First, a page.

STAT, May 2021
Health care workers facing notoriously difficult work lives and high levels of burnout were some of the brightest stars in the U.S. over the past year. Stories about how they went above and beyond to deliver care to their patients during the Covid-19 pandemic — providing drive-thru and virtual primary care; triaging patients in parking lots and tents; reusing personal protective equipment while working to save lives in emergency rooms and intensive care units — made lasting impressions on Americans of all ages.
Are such stories nudging more young people to choose careers as health care professionals? Maybe.
Applications for 2021 admissions to U.S. medical schools increased 17% over last year, a larger increase than in previous years. Applications to nursing programs also increased. Many individuals who want to become doctors or nurses are idealistic. Post-pandemic careers as health professionals may blunt that idealism, or even extinguish it.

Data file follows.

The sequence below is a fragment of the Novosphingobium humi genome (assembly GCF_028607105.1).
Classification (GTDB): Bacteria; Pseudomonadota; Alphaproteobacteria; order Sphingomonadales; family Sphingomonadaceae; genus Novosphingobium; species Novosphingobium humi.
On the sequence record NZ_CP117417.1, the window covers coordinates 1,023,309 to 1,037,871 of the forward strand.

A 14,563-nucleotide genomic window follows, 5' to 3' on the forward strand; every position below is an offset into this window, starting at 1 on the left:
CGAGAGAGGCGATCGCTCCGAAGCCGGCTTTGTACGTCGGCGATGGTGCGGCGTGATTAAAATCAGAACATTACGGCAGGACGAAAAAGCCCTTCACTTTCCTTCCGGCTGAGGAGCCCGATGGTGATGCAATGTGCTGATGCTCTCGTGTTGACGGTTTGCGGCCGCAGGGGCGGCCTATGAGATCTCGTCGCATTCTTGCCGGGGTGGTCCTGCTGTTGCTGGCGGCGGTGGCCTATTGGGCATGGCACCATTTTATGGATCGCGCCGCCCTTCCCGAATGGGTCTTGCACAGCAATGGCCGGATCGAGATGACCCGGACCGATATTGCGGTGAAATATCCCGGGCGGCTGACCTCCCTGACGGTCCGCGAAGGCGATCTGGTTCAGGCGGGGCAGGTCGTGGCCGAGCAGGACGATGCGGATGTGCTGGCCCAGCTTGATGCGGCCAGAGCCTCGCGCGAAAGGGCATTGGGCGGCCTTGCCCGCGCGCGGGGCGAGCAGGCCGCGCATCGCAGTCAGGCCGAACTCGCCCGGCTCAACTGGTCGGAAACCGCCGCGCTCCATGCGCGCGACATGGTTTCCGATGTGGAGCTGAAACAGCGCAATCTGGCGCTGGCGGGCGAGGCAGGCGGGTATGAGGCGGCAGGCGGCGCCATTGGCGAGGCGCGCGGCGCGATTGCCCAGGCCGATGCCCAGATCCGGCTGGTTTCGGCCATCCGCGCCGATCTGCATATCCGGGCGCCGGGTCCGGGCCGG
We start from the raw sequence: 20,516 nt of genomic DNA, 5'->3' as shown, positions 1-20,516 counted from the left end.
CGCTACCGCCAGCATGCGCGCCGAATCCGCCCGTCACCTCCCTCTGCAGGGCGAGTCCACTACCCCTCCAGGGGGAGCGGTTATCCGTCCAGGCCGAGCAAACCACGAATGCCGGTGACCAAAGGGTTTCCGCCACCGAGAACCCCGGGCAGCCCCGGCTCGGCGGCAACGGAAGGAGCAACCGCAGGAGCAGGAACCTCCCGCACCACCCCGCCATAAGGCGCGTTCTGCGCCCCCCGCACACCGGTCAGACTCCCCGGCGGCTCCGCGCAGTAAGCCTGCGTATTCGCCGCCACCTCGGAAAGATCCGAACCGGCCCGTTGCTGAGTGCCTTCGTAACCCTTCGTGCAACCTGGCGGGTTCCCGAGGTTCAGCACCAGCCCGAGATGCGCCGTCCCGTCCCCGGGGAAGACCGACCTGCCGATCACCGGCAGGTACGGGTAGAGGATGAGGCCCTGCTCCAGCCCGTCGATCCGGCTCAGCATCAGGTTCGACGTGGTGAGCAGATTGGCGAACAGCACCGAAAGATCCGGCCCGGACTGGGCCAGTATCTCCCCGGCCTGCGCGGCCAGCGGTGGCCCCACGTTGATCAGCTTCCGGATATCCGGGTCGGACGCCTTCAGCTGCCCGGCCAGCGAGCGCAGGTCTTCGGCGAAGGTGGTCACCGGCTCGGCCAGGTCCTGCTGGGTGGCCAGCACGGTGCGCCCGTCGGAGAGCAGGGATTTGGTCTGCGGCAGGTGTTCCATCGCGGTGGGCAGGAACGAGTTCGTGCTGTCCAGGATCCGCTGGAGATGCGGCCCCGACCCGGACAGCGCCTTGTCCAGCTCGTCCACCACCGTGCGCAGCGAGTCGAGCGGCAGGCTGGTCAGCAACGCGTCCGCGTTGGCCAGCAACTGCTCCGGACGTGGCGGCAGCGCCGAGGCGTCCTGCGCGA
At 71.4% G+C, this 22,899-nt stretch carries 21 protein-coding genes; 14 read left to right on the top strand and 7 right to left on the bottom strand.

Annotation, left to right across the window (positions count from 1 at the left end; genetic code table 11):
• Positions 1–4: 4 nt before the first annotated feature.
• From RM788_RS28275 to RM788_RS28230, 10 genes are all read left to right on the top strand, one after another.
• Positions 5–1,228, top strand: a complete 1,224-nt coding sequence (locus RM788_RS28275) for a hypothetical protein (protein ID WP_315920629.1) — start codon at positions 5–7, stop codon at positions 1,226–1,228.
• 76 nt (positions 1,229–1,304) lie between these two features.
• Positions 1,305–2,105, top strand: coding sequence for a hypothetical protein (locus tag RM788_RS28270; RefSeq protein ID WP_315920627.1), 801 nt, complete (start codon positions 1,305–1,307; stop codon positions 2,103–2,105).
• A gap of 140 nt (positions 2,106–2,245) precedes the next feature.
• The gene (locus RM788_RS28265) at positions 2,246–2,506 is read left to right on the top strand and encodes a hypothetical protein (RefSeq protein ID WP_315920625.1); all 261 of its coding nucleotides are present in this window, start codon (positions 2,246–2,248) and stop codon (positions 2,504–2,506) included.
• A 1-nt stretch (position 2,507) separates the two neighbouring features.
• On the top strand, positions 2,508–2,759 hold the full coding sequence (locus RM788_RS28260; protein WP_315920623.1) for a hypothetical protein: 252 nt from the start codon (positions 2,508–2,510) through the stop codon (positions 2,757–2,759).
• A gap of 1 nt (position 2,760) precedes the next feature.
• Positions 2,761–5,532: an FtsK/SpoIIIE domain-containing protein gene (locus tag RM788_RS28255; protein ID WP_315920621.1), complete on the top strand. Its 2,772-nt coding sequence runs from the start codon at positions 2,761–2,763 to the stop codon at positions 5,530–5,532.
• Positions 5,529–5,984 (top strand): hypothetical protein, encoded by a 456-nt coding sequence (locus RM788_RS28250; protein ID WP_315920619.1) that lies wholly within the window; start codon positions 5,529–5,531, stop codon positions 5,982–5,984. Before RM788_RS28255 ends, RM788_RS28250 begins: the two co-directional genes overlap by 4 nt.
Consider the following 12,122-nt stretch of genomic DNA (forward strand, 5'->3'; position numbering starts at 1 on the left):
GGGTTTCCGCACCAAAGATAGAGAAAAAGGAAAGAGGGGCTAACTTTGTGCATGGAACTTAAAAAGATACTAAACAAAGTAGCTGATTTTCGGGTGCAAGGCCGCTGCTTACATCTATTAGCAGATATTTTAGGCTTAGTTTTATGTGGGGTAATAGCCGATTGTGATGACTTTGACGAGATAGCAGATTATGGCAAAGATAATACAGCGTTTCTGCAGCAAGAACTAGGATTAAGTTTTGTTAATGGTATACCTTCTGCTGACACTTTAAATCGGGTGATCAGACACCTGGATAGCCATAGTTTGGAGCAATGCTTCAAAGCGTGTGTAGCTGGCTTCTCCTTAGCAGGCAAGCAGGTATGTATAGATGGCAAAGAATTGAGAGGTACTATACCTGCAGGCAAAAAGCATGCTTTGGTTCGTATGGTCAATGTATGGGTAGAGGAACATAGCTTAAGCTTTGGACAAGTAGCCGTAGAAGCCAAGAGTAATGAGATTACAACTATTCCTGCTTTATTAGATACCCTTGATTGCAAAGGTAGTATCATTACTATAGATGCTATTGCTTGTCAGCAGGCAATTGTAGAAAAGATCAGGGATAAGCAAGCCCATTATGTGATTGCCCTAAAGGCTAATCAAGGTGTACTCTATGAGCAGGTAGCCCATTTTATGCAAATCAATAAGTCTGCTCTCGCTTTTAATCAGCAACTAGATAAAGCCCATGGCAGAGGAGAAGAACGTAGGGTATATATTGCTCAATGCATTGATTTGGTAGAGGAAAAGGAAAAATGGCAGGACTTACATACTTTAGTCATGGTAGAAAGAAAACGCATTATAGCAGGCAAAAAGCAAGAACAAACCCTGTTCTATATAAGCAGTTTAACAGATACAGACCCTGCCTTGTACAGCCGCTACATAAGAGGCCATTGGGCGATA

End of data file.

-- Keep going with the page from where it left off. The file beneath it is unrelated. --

Although much of what I describe here affects nurses and other health care professionals, I’ll focus on physicians. That’s because I study doctors. I have also worked alongside them, written books and research articles about them, know a lot of them as colleagues, and understand them well. Medicine as a profession continues to suffer from high rates of burnout, career regret, suicide, and substance use disorder. As might be expected, physician burnout only got worse during the pandemic year of 2020, and increases in many of these other negative outcomes will likely follow suit. While acts of physician heroism are real, the fact remains that high numbers of doctors find themselves never having enough support, resources, or control to do their jobs in ways that leave them satisfied, energized, or happy.